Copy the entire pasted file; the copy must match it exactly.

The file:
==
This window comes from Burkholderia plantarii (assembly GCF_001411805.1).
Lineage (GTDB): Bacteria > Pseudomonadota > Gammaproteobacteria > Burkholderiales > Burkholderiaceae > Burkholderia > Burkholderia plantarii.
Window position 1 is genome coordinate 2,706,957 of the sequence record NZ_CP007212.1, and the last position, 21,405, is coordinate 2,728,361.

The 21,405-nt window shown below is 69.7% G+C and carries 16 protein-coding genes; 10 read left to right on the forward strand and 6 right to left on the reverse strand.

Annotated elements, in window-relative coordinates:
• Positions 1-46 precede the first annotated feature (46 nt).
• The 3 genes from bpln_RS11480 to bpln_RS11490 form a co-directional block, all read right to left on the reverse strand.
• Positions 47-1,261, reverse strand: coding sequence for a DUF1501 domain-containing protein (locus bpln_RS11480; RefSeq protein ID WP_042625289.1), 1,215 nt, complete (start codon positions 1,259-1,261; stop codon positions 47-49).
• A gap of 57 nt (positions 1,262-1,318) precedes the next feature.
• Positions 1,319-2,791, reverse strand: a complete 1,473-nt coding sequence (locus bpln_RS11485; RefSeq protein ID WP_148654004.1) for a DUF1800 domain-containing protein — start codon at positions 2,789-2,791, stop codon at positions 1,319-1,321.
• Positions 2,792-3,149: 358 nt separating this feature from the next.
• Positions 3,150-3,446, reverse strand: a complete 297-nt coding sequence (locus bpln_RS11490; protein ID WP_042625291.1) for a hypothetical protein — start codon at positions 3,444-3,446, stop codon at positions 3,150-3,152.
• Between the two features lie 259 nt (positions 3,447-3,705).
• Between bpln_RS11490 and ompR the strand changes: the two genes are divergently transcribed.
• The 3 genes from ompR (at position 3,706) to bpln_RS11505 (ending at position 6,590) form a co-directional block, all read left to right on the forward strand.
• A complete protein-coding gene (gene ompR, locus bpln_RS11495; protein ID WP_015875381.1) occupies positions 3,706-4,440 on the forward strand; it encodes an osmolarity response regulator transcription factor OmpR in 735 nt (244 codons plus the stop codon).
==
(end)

This window comes from Burkholderia plantarii (assembly GCF_001411805.1).
Lineage (GTDB): Bacteria > Pseudomonadota > Gammaproteobacteria > Burkholderiales > Burkholderiaceae > Burkholderia > Burkholderia plantarii.
Window position 1 is genome coordinate 2,706,957 of the sequence record NZ_CP007212.1, and the last position, 21,405, is coordinate 2,728,361.

The 21,405-nt window shown below is 69.7% G+C and carries 16 protein-coding genes; 10 read left to right on the forward strand and 6 right to left on the reverse strand.

Annotated elements, in window-relative coordinates:
• Positions 1-46 precede the first annotated feature (46 nt).
• The 3 genes from bpln_RS11480 to bpln_RS11490 form a co-directional block, all read right to left on the reverse strand.
• Positions 47-1,261, reverse strand: coding sequence for a DUF1501 domain-containing protein (locus bpln_RS11480; RefSeq protein ID WP_042625289.1), 1,215 nt, complete (start codon positions 1,259-1,261; stop codon positions 47-49).
• A gap of 57 nt (positions 1,262-1,318) precedes the next feature.
• Positions 1,319-2,791, reverse strand: a complete 1,473-nt coding sequence (locus bpln_RS11485; RefSeq protein ID WP_148654004.1) for a DUF1800 domain-containing protein — start codon at positions 2,789-2,791, stop codon at positions 1,319-1,321.
• Positions 2,792-3,149: 358 nt separating this feature from the next.
• Positions 3,150-3,446, reverse strand: a complete 297-nt coding sequence (locus bpln_RS11490; protein ID WP_042625291.1) for a hypothetical protein — start codon at positions 3,444-3,446, stop codon at positions 3,150-3,152.
• Between the two features lie 259 nt (positions 3,447-3,705).
• Between bpln_RS11490 and ompR the strand changes: the two genes are divergently transcribed.
• The 3 genes from ompR (at position 3,706) to bpln_RS11505 (ending at position 6,590) form a co-directional block, all read left to right on the forward strand.
• A complete protein-coding gene (gene ompR, locus bpln_RS11495; protein ID WP_015875381.1) occupies positions 3,706-4,440 on the forward strand; it encodes an osmolarity response regulator transcription factor OmpR in 735 nt (244 codons plus the stop codon).